The holiday ornament created by our paper studio this year is a globe. It is made up of 20 individual circles. This global image celebrates that we are a movement of concentric circles, and that we are allowed to dream big, especially on the stage of The Ryman, that we can love the whole world together, one person at a time. We are gaining momentum fast.  We were featured this week in the New York Times, we will be featured in a PBS documentary this year with Nicolas Kristof as a best practice model in this country, and we are becoming a voice for change in this country. Yes, we have come far, but there is so much more work to do to make the next ripple; there are a hundred women on our waiting list, there are thousands of women in our prisons that long for community, there are thousands more in alleys tonight where the light of hope is all but extinguished as they can’t see their way home. So we will keep casting our stones wider and farther until we can help change the world so that child sex abuse is no longer a secret, and women who have been raped will see the healing light of justice, where there is no tolerance for the buying and selling of human beings, where women feel like they can seek help with addictions without fear, and where there are hundreds of recovery homes offering long-term, community-based healing with meaningful work.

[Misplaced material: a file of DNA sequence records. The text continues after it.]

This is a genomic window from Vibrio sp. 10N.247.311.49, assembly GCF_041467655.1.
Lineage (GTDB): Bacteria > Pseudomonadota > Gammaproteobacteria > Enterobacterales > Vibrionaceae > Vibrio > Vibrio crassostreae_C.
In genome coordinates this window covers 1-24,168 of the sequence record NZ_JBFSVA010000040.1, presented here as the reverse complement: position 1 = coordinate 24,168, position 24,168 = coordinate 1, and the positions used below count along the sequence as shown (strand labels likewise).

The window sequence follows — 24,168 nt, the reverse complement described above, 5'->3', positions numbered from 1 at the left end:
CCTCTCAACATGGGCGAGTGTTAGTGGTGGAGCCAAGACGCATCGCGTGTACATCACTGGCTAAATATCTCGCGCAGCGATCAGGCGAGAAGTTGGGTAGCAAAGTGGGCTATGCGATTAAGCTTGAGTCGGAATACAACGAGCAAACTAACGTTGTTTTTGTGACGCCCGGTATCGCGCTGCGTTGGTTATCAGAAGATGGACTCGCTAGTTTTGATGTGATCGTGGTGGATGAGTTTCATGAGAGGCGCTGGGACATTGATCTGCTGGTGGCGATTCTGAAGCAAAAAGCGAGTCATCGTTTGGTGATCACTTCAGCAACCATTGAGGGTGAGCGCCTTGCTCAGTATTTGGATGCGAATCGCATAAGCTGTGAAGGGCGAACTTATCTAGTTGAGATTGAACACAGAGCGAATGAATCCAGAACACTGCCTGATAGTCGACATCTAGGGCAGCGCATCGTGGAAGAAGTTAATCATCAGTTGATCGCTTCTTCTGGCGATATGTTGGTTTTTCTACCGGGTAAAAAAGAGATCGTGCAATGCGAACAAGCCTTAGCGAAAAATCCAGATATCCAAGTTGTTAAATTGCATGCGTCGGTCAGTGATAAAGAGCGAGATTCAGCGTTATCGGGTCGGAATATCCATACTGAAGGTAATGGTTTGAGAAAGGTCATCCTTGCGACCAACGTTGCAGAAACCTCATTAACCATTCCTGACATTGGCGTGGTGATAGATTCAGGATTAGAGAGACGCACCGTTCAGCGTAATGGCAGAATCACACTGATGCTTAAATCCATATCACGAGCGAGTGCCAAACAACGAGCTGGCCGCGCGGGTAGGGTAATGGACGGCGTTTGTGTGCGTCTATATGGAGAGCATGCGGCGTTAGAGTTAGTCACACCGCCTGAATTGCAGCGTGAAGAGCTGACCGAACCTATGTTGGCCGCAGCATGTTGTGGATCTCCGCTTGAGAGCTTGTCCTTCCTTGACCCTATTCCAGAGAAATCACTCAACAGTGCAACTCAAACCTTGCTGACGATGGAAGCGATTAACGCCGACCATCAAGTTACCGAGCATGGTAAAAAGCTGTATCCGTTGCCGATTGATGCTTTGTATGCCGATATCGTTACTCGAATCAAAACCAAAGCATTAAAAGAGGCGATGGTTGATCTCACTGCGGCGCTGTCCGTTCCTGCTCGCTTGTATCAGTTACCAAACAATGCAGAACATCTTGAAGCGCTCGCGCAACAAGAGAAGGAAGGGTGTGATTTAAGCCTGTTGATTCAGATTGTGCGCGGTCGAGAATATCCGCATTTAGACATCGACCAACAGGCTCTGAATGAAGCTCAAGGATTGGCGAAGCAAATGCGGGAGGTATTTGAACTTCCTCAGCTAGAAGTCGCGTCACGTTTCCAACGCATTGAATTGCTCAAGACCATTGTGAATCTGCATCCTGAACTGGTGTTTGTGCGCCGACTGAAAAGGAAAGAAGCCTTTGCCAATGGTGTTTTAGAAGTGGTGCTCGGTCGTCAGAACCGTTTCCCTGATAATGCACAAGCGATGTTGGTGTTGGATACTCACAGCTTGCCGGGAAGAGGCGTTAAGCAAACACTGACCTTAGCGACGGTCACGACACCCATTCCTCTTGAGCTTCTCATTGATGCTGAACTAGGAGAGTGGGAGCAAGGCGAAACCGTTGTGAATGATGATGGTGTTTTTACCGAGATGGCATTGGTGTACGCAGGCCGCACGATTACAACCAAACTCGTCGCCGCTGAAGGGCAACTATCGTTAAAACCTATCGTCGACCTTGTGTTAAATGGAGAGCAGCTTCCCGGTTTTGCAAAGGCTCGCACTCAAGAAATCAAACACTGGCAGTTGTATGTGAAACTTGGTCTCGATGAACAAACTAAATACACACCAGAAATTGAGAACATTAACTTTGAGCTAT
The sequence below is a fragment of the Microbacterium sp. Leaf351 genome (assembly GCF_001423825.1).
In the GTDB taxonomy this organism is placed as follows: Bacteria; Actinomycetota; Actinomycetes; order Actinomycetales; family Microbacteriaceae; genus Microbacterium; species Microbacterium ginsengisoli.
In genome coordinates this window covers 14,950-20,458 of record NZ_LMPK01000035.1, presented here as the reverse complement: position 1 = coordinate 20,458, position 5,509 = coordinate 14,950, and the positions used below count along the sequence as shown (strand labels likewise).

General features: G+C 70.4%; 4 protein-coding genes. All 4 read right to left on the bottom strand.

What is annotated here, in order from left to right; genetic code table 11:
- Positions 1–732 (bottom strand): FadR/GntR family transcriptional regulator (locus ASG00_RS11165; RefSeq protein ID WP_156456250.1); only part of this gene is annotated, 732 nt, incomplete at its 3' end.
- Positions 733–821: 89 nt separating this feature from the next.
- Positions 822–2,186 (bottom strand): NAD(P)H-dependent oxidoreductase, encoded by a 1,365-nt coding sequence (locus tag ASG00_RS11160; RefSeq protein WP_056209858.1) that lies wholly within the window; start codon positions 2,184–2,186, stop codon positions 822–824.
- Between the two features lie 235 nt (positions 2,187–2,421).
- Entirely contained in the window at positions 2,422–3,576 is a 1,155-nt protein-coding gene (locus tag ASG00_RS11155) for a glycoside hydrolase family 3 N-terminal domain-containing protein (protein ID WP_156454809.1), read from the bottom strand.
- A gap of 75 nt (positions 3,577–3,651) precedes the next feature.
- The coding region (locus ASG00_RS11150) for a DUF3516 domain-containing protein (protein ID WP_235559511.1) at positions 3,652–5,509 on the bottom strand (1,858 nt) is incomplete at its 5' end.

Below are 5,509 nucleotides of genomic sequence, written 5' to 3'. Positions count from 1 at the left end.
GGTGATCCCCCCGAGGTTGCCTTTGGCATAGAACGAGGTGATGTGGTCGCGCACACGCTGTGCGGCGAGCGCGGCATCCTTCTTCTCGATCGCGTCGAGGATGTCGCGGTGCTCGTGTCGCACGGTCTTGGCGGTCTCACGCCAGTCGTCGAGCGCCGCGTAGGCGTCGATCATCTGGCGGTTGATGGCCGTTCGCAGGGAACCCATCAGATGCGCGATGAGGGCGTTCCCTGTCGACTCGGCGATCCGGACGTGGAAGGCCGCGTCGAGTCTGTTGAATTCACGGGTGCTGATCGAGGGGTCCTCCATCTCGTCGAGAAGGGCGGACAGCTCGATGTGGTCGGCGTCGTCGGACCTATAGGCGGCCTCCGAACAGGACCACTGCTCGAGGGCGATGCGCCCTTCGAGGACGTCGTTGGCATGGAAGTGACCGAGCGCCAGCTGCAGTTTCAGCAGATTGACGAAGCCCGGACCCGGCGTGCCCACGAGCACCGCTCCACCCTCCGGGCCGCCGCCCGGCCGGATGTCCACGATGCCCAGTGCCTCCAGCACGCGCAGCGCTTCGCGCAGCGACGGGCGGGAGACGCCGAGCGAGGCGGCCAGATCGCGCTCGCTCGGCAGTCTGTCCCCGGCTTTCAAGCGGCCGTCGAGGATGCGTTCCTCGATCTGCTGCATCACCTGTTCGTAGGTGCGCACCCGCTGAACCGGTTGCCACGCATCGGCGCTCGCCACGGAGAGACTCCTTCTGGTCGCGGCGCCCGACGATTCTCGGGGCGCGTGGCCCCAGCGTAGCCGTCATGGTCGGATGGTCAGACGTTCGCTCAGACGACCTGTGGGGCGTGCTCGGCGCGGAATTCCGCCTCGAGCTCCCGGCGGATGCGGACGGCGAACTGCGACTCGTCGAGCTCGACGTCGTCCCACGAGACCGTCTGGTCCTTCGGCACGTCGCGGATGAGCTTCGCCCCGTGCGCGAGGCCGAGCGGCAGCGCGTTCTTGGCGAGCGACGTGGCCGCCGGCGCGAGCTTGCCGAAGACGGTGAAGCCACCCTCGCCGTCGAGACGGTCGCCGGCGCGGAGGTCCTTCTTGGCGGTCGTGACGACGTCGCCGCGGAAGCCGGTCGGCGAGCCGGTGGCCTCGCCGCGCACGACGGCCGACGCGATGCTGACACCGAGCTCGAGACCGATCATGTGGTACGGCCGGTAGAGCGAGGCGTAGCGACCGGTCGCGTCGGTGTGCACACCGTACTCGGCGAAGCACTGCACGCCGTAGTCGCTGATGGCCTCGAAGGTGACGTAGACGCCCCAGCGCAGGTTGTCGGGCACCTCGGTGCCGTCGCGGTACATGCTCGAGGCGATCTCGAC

It is going to take all of us to lift a rock of hope big enough to open the circle to welcome more and more survivors. It’s a lot to open new programs, to open new homes, and to create new businesses. To fund our current programs and the ones ahead, we need to raise $400,000 tonight. We can absolutely do it if we can imagine all the love rising tonight from everyone gathered---from new residents, old friends, and brand new faces, and see ourselves as a force that longs for love as big as the moon.  Then we can carry that love through these doors into the wider world and make a circle big enough that it can reach the farthest shores of our hearts and the ends of the world.